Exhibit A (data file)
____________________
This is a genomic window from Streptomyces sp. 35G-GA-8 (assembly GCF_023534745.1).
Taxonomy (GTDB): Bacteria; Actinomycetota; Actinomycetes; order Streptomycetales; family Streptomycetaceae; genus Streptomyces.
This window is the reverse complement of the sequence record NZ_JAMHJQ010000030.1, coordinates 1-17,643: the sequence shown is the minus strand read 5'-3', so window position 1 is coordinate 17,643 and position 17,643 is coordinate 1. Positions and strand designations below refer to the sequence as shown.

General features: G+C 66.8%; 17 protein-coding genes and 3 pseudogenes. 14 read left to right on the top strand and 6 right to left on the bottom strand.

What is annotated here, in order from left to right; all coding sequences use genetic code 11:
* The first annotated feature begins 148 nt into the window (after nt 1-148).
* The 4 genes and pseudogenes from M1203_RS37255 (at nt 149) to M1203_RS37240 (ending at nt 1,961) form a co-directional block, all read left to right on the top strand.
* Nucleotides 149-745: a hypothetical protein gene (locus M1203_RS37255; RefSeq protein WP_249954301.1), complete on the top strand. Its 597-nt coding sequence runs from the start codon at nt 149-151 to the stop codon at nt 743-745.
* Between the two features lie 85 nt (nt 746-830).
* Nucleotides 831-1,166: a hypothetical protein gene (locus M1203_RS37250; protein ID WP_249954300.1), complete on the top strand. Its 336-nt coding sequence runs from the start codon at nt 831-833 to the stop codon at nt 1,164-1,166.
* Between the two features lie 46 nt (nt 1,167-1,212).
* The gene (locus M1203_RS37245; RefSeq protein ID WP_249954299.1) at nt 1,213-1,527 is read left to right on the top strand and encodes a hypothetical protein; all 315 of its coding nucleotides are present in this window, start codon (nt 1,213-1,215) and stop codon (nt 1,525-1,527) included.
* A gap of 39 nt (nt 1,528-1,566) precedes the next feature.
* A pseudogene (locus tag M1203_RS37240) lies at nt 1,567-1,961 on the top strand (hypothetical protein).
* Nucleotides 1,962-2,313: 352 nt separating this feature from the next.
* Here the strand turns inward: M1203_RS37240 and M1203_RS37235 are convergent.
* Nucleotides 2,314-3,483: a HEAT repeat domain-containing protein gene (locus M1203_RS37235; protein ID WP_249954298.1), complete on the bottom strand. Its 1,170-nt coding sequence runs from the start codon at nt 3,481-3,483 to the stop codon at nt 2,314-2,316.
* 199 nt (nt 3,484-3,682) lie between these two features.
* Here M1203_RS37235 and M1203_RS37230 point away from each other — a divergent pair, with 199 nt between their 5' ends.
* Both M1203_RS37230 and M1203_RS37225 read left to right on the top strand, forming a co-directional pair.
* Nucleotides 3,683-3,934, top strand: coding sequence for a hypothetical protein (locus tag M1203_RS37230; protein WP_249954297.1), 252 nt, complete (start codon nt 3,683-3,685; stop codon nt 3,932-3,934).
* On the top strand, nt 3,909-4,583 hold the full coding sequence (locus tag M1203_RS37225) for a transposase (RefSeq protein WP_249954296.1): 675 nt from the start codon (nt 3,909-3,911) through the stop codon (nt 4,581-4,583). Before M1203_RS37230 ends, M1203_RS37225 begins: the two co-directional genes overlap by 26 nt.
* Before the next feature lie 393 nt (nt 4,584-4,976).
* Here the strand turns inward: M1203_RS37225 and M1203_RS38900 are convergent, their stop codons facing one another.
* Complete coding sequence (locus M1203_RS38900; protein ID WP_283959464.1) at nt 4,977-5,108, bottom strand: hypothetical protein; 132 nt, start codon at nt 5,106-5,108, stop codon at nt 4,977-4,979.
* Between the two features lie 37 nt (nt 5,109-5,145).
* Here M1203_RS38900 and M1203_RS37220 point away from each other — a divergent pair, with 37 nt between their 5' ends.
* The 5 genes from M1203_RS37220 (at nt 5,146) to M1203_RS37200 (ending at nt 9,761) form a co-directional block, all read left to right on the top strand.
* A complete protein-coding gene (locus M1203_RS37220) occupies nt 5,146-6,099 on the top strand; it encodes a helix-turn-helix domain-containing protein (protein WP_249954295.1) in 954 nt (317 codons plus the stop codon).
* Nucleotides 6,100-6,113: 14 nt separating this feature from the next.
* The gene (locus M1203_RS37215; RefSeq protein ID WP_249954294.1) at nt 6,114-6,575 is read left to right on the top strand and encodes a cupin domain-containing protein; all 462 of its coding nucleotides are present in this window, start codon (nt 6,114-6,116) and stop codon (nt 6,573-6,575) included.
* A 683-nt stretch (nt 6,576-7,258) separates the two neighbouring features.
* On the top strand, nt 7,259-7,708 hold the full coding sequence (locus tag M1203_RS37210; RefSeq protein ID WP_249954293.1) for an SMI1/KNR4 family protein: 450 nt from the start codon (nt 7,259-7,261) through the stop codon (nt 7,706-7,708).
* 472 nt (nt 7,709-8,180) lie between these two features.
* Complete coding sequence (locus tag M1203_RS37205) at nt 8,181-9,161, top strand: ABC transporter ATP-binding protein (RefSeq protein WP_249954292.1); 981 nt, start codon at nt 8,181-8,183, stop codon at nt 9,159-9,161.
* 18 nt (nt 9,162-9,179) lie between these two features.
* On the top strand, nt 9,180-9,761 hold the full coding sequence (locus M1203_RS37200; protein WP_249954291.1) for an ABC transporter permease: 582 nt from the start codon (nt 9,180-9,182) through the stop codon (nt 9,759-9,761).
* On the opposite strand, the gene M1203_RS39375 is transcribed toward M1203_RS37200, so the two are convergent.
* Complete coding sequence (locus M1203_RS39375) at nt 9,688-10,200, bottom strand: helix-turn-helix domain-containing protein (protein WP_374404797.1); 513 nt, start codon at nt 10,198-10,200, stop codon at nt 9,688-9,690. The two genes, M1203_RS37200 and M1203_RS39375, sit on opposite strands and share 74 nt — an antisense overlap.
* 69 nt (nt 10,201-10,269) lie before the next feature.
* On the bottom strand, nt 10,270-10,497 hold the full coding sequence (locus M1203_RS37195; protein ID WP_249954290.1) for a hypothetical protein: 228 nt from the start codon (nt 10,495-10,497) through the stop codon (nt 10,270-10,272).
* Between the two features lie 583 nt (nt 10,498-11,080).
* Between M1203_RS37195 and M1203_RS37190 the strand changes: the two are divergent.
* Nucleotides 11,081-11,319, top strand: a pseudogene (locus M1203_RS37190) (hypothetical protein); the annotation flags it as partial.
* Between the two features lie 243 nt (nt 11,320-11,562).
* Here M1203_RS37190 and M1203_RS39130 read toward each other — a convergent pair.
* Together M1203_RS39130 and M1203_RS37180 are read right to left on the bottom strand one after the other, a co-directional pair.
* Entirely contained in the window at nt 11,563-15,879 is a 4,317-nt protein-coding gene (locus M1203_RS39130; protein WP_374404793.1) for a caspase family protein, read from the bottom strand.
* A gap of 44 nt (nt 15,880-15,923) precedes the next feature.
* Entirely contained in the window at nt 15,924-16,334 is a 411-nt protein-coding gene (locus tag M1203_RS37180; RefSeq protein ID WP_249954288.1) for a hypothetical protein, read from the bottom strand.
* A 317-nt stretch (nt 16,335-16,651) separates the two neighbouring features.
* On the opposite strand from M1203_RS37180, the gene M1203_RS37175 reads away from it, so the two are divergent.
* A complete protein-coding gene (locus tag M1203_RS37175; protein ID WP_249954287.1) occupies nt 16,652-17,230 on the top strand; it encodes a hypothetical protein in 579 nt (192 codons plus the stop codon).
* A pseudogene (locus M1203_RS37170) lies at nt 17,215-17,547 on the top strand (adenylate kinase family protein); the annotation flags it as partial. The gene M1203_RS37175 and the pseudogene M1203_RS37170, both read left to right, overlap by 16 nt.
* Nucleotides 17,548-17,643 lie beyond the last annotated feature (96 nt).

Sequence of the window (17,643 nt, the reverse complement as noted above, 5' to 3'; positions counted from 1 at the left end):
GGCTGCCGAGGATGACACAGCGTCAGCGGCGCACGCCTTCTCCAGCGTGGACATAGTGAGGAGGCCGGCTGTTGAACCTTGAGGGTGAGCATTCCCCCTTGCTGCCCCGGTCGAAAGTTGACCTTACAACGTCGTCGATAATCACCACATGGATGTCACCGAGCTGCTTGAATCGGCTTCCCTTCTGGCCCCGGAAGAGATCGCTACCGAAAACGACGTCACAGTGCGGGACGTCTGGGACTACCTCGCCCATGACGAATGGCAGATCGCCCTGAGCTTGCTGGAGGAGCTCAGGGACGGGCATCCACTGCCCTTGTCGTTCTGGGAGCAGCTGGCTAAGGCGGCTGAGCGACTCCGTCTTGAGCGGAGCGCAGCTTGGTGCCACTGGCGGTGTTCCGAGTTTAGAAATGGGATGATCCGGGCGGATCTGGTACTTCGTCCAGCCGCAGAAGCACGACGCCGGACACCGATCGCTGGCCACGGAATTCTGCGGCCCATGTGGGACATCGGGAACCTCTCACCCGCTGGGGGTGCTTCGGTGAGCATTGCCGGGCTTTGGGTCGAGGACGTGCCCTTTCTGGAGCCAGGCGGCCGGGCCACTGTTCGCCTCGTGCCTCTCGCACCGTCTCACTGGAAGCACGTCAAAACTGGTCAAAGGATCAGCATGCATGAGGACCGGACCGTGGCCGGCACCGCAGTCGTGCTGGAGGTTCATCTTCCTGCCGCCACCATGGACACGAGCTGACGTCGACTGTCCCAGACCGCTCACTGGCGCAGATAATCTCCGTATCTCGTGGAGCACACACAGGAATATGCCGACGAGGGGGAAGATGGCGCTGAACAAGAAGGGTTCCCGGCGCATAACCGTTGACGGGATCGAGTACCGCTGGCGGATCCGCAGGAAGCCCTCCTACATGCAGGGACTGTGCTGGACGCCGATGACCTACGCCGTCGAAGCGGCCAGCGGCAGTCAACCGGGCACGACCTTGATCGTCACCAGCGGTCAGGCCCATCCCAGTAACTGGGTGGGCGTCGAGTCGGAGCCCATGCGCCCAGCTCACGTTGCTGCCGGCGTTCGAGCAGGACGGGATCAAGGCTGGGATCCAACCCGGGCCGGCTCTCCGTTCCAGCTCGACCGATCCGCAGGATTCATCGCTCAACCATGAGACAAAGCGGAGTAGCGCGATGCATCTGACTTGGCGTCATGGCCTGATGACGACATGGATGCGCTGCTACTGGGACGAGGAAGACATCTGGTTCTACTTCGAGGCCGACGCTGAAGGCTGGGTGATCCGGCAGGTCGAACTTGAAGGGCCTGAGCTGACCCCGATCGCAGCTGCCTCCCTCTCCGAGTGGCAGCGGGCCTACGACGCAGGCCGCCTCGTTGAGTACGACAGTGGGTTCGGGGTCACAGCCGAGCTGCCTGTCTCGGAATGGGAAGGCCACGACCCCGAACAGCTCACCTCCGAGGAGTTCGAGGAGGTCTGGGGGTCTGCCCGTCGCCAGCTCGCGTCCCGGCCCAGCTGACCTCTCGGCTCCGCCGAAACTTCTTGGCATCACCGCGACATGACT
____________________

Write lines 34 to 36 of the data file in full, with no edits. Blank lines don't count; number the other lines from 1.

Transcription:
* 472 nt (nt 7,709-8,180) lie between these two features.
* Complete coding sequence (locus tag M1203_RS37205) at nt 8,181-9,161, top strand: ABC transporter ATP-binding protein (RefSeq protein WP_249954292.1); 981 nt, start codon at nt 8,181-8,183, stop codon at nt 9,159-9,161.
* 18 nt (nt 9,162-9,179) lie between these two features.